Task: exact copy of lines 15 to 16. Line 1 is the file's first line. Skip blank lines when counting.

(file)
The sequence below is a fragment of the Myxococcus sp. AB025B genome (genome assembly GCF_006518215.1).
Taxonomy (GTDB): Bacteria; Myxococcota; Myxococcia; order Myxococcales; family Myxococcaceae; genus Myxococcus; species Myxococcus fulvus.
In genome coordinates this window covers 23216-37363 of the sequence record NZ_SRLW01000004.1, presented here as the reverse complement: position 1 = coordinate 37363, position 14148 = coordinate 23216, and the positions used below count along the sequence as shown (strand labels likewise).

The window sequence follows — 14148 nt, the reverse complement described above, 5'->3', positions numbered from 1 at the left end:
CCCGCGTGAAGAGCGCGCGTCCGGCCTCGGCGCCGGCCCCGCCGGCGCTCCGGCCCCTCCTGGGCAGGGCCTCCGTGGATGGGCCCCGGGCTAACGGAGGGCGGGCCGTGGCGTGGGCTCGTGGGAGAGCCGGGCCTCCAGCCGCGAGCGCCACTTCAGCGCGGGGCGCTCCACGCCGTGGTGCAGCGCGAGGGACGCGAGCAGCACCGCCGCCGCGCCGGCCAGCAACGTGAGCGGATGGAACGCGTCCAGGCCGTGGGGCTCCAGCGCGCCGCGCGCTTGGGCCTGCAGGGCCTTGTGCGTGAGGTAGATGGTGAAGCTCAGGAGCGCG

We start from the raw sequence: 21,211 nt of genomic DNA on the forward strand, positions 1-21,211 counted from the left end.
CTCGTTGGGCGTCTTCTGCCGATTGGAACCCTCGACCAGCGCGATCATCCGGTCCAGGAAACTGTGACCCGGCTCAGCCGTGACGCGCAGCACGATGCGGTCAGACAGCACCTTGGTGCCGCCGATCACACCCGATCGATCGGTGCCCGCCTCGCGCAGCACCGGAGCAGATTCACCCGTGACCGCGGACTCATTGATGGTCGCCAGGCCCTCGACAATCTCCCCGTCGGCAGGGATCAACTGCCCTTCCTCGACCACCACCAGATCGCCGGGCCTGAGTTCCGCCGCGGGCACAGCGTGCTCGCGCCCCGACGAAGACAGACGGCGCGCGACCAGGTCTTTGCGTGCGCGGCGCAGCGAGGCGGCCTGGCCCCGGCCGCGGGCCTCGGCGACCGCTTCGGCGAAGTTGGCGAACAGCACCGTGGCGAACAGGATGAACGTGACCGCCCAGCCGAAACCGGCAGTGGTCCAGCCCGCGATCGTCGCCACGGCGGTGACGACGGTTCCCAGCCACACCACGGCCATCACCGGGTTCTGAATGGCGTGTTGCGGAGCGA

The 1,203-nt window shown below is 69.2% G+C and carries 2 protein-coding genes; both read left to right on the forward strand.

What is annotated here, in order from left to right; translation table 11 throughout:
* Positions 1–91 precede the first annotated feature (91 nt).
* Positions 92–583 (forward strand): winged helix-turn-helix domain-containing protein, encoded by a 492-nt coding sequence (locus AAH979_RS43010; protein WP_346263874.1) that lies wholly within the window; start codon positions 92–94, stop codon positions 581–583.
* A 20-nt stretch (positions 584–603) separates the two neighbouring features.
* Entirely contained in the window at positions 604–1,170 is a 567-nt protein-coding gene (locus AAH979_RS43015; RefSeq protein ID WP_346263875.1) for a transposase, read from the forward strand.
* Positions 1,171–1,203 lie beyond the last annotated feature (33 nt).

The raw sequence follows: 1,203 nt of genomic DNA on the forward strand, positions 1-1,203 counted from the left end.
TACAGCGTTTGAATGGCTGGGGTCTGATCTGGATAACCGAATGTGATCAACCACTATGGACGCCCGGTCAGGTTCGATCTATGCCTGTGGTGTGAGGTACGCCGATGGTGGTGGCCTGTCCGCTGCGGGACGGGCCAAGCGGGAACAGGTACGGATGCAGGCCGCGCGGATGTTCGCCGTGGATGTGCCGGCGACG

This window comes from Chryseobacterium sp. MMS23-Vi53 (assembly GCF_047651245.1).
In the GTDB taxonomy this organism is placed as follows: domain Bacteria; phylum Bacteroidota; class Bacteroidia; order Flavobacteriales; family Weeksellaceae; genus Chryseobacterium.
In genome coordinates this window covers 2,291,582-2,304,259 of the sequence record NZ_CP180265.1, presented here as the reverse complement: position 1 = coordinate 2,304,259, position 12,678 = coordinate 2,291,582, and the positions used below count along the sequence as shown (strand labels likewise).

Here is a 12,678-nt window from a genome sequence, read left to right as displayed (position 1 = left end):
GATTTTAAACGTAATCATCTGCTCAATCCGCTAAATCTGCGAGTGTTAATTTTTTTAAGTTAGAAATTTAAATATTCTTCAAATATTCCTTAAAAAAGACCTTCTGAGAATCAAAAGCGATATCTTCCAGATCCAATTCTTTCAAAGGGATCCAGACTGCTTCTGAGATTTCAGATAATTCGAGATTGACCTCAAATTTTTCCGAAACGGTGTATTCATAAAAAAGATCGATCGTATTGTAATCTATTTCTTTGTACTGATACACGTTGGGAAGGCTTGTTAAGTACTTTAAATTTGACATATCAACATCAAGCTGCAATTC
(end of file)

The raw sequence follows: 1,203 nt of genomic DNA on the forward strand, positions 1-1,203 counted from the left end.
TACAGCGTTTGAATGGCTGGGGTCTGATCTGGATAACCGAATGTGATCAACCACTATGGACGCCCGGTCAGGTTCGATCTATGCCTGTGGTGTGAGGTACGCCGATGGTGGTGGCCTGTCCGCTGCGGGACGGGCCAAGCGGGAACAGGTACGGATGCAGGCCGCGCGGATGTTCGCCGTGGATGTGCCGGCGACG